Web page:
Light at end of tunnel? HIV epidemic could be contained by 2030
By Catholic Online (NEWS CONSORTIUM)
7/17/2014 (2 years ago)
Catholic Online (www.catholic.org)
While HIV, the virus that causes AIDS, continues to be an ongoing threat - more so in developing nations where education about its transmission is compromised, there now appears to be a light at the end of the tunnel. According to the United Nations, new HIV infections and deaths from AIDS are decreasing. Some are predicting that HIV/AIDS could be fully contained by the year 2030, "in every region, every country."
While HIV, the virus that causes AIDS, continues to be an ongoing threat - more so in developing nations where education about its transmission is compromised, there now appears to be a light at the end of the tunnel.
LOS ANGELES, CA (Catholic Online) - "More than ever before, there is hope that ending AIDS is possible. However, a business-as-usual approach or simply sustaining the AIDS response at its current pace cannot end the epidemic," the U.N. program UNAIDS said in a global report. The statement was released a week ahead of an AIDS conference in Melbourne, Australia, next week.
The U.N. strongly cautions that HIV was still at epidemic levels across much of the world. Without access to treatments in developing countries, the virus was likely to continue to spread.
The U.N.'s report said the number of people infected with HIV was stabilizing at around 35 million worldwide. The epidemic has killed some 39 million of the 78 million people it has affected since it began in the 1980s.
"The AIDS epidemic can be ended in every region, every country, in every location, in every population and every community," Michel Sidibe, the director of UNAIDS, said in a report. "There are multiple reasons why there is hope and conviction about this goal."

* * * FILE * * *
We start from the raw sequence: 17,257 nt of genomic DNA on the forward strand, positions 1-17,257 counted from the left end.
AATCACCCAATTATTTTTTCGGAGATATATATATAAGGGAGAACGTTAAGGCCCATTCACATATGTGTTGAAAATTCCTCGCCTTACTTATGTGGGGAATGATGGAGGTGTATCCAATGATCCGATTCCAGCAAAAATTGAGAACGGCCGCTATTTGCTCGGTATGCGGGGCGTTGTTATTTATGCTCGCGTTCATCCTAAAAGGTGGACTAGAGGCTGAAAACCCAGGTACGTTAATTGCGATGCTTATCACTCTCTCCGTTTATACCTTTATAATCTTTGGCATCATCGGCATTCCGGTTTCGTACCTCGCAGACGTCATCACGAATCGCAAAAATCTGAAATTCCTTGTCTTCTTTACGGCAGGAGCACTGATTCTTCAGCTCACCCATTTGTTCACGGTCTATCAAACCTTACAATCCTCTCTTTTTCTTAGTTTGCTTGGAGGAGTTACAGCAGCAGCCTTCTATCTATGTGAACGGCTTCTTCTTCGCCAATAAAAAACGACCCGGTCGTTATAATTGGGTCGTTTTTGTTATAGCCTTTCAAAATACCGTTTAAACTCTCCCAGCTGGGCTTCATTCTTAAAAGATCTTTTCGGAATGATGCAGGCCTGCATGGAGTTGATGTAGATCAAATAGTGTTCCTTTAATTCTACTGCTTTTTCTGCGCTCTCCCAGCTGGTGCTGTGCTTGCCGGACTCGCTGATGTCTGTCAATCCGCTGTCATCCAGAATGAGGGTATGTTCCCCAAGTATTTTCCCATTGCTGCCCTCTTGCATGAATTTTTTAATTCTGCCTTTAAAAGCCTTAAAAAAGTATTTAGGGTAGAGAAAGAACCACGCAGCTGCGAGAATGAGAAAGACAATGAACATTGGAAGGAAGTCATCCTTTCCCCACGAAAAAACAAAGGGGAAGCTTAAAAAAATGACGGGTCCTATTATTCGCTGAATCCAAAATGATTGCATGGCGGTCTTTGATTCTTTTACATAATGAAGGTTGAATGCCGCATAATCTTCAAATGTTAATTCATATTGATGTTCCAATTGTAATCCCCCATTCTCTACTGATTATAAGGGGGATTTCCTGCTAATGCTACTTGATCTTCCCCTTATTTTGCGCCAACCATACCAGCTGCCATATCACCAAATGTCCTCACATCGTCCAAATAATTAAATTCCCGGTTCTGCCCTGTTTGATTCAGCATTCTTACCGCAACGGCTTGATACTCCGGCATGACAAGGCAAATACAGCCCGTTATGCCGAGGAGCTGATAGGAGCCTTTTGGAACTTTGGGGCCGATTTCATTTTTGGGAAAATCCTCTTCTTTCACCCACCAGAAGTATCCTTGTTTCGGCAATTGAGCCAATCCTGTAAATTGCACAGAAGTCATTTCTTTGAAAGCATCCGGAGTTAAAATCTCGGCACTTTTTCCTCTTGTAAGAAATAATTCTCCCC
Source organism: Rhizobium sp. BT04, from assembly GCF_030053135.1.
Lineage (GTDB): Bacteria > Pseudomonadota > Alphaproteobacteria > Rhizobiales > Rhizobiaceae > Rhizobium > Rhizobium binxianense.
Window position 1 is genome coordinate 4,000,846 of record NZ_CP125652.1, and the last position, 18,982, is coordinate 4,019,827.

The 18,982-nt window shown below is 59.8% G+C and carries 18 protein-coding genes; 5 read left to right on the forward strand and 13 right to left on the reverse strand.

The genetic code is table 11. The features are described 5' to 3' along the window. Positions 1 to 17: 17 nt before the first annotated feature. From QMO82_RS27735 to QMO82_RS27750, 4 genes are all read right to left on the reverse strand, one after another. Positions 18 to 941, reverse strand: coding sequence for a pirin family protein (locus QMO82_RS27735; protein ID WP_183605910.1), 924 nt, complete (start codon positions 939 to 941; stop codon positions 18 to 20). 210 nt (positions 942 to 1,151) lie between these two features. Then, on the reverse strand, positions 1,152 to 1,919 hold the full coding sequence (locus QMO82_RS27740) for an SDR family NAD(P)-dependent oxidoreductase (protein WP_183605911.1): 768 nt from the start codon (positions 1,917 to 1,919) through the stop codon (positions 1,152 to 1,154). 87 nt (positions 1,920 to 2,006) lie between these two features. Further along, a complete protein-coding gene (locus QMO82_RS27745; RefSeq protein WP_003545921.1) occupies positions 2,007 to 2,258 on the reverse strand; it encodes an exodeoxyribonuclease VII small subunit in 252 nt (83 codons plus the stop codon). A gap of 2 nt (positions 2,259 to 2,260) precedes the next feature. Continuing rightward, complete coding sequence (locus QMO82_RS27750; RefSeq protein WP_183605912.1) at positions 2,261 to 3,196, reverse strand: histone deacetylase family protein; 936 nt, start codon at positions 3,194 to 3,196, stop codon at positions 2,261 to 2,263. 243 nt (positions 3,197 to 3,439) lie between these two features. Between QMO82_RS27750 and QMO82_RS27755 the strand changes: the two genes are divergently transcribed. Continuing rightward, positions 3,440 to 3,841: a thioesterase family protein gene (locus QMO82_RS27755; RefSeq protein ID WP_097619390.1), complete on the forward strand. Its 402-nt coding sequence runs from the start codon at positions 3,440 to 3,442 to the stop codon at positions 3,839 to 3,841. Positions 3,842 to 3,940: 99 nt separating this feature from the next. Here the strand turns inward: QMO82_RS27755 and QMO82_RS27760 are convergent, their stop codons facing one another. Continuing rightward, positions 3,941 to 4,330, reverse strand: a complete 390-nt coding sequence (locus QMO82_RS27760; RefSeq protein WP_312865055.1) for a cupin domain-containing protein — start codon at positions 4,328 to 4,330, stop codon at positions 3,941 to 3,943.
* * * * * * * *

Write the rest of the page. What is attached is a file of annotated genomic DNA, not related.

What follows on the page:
The human immunodeficiency virus, or HIV, can be transmitted via blood, breast milk or semen. Those infected, however, can keep the virus at bay with cocktails of drugs known as antiretroviral therapy.
Many medical experts have also been pushing for increased use of anti-retrovirals as a preventive measure in high-risk communities. Anti-retrovirals are far too expensive for those without insurance in the U.S. and for many in developing countries, where AIDS has proved most deadly.
UNAIDS said that at the end of 2013, some 12.9 million HIV-positive people had access to antiretroviral therapy. This figure is a vast improvement on the 10 million who were on treatment just one year earlier and the five million who were getting AIDS drugs in 2010.
New HIV infections have fallen by 38 percent since 2001, according to the report. AIDS deaths have fallen 35 percent since a peak in 2005.
"The world has witnessed extraordinary changes in the AIDS landscape. There have been more achievements in the past five years than in the preceding 23 years," the report said.
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